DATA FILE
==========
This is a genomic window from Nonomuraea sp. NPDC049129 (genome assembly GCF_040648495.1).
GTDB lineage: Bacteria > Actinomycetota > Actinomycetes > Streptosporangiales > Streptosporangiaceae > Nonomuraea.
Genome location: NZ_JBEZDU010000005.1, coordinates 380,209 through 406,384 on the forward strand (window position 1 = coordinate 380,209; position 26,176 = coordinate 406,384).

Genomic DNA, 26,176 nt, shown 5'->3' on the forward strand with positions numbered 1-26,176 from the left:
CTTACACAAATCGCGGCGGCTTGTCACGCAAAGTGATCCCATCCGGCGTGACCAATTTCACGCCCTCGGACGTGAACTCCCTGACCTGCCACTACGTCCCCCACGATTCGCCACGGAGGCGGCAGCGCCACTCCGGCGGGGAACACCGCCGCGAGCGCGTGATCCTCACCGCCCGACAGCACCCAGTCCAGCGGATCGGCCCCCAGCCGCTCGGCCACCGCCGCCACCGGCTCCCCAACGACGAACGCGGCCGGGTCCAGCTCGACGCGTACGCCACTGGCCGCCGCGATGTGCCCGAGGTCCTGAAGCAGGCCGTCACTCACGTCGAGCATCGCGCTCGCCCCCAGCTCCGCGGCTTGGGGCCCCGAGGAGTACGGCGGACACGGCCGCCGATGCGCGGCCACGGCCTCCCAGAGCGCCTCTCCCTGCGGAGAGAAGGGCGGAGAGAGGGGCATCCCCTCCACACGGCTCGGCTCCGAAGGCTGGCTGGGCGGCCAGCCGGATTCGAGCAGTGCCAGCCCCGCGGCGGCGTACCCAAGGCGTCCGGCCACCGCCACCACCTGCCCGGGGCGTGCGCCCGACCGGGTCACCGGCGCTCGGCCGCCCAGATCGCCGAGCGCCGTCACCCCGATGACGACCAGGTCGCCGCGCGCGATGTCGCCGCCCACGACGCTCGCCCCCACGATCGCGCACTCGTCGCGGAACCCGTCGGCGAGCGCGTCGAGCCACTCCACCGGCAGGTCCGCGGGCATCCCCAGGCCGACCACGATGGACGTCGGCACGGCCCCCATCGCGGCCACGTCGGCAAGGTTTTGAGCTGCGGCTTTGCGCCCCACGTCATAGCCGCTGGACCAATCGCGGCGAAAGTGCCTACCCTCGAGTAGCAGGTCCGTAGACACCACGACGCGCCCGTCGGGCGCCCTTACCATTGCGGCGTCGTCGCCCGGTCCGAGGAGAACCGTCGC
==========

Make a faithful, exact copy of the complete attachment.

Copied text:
This is a genomic window from Nonomuraea sp. NPDC049129 (genome assembly GCF_040648495.1).
GTDB lineage: Bacteria > Actinomycetota > Actinomycetes > Streptosporangiales > Streptosporangiaceae > Nonomuraea.
Genome location: NZ_JBEZDU010000005.1, coordinates 380,209 through 406,384 on the forward strand (window position 1 = coordinate 380,209; position 26,176 = coordinate 406,384).

Genomic DNA, 26,176 nt, shown 5'->3' on the forward strand with positions numbered 1-26,176 from the left:
CTTACACAAATCGCGGCGGCTTGTCACGCAAAGTGATCCCATCCGGCGTGACCAATTTCACGCCCTCGGACGTGAACTCCCTGACCTGCCACTACGTCCCCCACGATTCGCCACGGAGGCGGCAGCGCCACTCCGGCGGGGAACACCGCCGCGAGCGCGTGATCCTCACCGCCCGACAGCACCCAGTCCAGCGGATCGGCCCCCAGCCGCTCGGCCACCGCCGCCACCGGCTCCCCAACGACGAACGCGGCCGGGTCCAGCTCGACGCGTACGCCACTGGCCGCCGCGATGTGCCCGAGGTCCTGAAGCAGGCCGTCACTCACGTCGAGCATCGCGCTCGCCCCCAGCTCCGCGGCTTGGGGCCCCGAGGAGTACGGCGGACACGGCCGCCGATGCGCGGCCACGGCCTCCCAGAGCGCCTCTCCCTGCGGAGAGAAGGGCGGAGAGAGGGGCATCCCCTCCACACGGCTCGGCTCCGAAGGCTGGCTGGGCGGCCAGCCGGATTCGAGCAGTGCCAGCCCCGCGGCGGCGTACCCAAGGCGTCCGGCCACCGCCACCACCTGCCCGGGGCGTGCGCCCGACCGGGTCACCGGCGCTCGGCCGCCCAGATCGCCGAGCGCCGTCACCCCGATGACGACCAGGTCGCCGCGCGCGATGTCGCCGCCCACGACGCTCGCCCCCACGATCGCGCACTCGTCGCGGAACCCGTCGGCGAGCGCGTCGAGCCACTCCACCGGCAGGTCCGCGGGCATCCCCAGGCCGACCACGATGGACGTCGGCACGGCCCCCATCGCGGCCACGTCGGCAAGGTTTTGAGCTGCGGCTTTGCGCCCCACGTCATAGCCGCTGGACCAATCGCGGCGAAAGTGCCTACCCTCGAGTAGCAGGTCCGTAGACACCACGACGCGCCCGTCGGGCGCCCTTACCATTGCGGCGTCGTCGCCCGGTCCGAGGAGAACCGTCGC